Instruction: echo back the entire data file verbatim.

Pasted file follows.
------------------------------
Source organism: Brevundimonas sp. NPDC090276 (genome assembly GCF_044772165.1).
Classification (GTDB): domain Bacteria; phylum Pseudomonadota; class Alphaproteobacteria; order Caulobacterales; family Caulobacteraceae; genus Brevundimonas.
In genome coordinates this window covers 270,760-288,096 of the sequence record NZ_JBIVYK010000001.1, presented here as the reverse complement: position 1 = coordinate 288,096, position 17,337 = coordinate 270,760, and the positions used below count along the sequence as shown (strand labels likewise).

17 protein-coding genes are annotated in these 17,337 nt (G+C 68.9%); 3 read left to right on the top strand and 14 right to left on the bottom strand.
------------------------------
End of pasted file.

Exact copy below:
Source organism: Brevundimonas sp. NPDC090276 (genome assembly GCF_044772165.1).
Classification (GTDB): domain Bacteria; phylum Pseudomonadota; class Alphaproteobacteria; order Caulobacterales; family Caulobacteraceae; genus Brevundimonas.
In genome coordinates this window covers 270,760-288,096 of the sequence record NZ_JBIVYK010000001.1, presented here as the reverse complement: position 1 = coordinate 288,096, position 17,337 = coordinate 270,760, and the positions used below count along the sequence as shown (strand labels likewise).

17 protein-coding genes are annotated in these 17,337 nt (G+C 68.9%); 3 read left to right on the top strand and 14 right to left on the bottom strand.